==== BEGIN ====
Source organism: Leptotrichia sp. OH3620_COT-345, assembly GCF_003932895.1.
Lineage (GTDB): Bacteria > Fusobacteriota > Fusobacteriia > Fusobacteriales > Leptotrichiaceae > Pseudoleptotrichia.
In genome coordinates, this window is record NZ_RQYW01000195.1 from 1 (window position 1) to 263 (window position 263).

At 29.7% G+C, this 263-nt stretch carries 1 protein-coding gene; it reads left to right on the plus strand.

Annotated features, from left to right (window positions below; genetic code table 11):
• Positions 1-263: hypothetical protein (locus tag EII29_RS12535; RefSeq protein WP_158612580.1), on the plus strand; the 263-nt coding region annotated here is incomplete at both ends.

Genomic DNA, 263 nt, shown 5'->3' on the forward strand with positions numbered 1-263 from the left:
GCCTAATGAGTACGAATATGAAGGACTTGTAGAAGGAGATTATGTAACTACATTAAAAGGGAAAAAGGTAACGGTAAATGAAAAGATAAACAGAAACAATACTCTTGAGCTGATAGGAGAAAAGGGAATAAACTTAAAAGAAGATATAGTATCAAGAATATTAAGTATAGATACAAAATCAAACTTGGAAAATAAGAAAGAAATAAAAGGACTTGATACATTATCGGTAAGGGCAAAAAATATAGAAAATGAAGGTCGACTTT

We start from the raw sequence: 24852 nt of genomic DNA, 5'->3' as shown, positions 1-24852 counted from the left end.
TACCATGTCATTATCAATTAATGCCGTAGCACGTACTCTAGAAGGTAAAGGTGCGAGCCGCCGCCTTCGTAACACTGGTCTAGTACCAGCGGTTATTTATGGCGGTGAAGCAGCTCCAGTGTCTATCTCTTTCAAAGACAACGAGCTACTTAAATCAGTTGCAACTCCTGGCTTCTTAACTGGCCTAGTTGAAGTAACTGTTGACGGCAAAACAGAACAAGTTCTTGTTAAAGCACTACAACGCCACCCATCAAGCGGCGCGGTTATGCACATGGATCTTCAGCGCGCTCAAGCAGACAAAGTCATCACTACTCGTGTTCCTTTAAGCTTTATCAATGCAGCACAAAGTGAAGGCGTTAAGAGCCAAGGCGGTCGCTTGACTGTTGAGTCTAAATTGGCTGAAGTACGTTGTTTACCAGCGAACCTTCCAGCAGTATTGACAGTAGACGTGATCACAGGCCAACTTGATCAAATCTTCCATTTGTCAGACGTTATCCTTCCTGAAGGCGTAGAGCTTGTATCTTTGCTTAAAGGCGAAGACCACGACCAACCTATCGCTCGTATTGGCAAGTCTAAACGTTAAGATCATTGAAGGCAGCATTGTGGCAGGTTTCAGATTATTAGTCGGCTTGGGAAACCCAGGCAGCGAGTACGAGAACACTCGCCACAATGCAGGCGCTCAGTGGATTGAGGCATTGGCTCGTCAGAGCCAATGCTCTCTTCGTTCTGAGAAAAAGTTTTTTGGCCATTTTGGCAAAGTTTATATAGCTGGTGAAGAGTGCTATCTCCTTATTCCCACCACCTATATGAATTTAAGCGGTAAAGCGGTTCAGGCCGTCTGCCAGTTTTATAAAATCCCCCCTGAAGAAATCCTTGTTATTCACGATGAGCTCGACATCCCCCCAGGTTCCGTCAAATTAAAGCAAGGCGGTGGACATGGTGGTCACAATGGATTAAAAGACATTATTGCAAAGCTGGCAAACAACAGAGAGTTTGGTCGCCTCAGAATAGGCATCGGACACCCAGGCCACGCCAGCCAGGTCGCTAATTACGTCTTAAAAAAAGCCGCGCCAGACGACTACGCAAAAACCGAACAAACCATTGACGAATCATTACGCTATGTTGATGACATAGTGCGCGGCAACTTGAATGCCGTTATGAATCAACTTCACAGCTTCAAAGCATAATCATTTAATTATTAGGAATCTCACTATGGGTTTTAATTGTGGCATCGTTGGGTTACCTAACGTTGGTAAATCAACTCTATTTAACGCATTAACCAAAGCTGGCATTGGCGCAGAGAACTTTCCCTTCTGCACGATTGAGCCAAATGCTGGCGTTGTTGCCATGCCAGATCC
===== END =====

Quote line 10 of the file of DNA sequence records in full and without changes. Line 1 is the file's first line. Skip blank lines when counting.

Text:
TACCATGTCATTATCAATTAATGCCGTAGCACGTACTCTAGAAGGTAAAGGTGCGAGCCGCCGCCTTCGTAACACTGGTCTAGTACCAGCGGTTATTTATGGCGGTGAAGCAGCTCCAGTGTCTATCTCTTTCAAAGACAACGAGCTACTTAAATCAGTTGCAACTCCTGGCTTCTTAACTGGCCTAGTTGAAGTAACTGTTGACGGCAAAACAGAACAAGTTCTTGTTAAAGCACTACAACGCCACCCATCAAGCGGCGCGGTTATGCACATGGATCTTCAGCGCGCTCAAGCAGACAAAGTCATCACTACTCGTGTTCCTTTAAGCTTTATCAATGCAGCACAAAGTGAAGGCGTTAAGAGCCAAGGCGGTCGCTTGACTGTTGAGTCTAAATTGGCTGAAGTACGTTGTTTACCAGCGAACCTTCCAGCAGTATTGACAGTAGACGTGATCACAGGCCAACTTGATCAAATCTTCCATTTGTCAGACGTTATCCTTCCTGAAGGCGTAGAGCTTGTATCTTTGCTTAAAGGCGAAGACCACGACCAACCTATCGCTCGTATTGGCAAGTCTAAACGTTAAGATCATTGAAGGCAGCATTGTGGCAGGTTTCAGATTATTAGTCGGCTTGGGAAACCCAGGCAGCGAGTACGAGAACACTCGCCACAATGCAGGCGCTCAGTGGATTGAGGCATTGGCTCGTCAGAGCCAATGCTCTCTTCGTTCTGAGAAAAAGTTTTTTGGCCATTTTGGCAAAGTTTATATAGCTGGTGAAGAGTGCTATCTCCTTATTCCCACCACCTATATGAATTTAAGCGGTAAAGCGGTTCAGGCCGTCTGCCAGTTTTATAAAATCCCCCCTGAAGAAATCCTTGTTATTCACGATGAGCTCGACATCCCCCCAGGTTCCGTCAAATTAAAGCAAGGCGGTGGACATGGTGGTCACAATGGATTAAAAGACATTATTGCAAAGCTGGCAAACAACAGAGAGTTTGGTCGCCTCAGAATAGGCATCGGACACCCAGGCCACGCCAGCCAGGTCGCTAATTACGTCTTAAAAAAAGCCGCGCCAGACGACTACGCAAAAACCGAACAAACCATTGACGAATCATTACGCTATGTTGATGACATAGTGCGCGGCAACTTGAATGCCGTTATGAATCAACTTCACAGCTTCAAAGCATAATCATTTAATTATTAGGAATCTCACTATGGGTTTTAATTGTGGCATCGTTGGGTTACCTAACGTTGGTAAATCAACTCTATTTAACGCATTAACCAAAGCTGGCATTGGCGCAGAGAACTTTCCCTTCTGCACGATTGAGCCAAATGCTGGCGTTGTTGCCATGCCAGATCC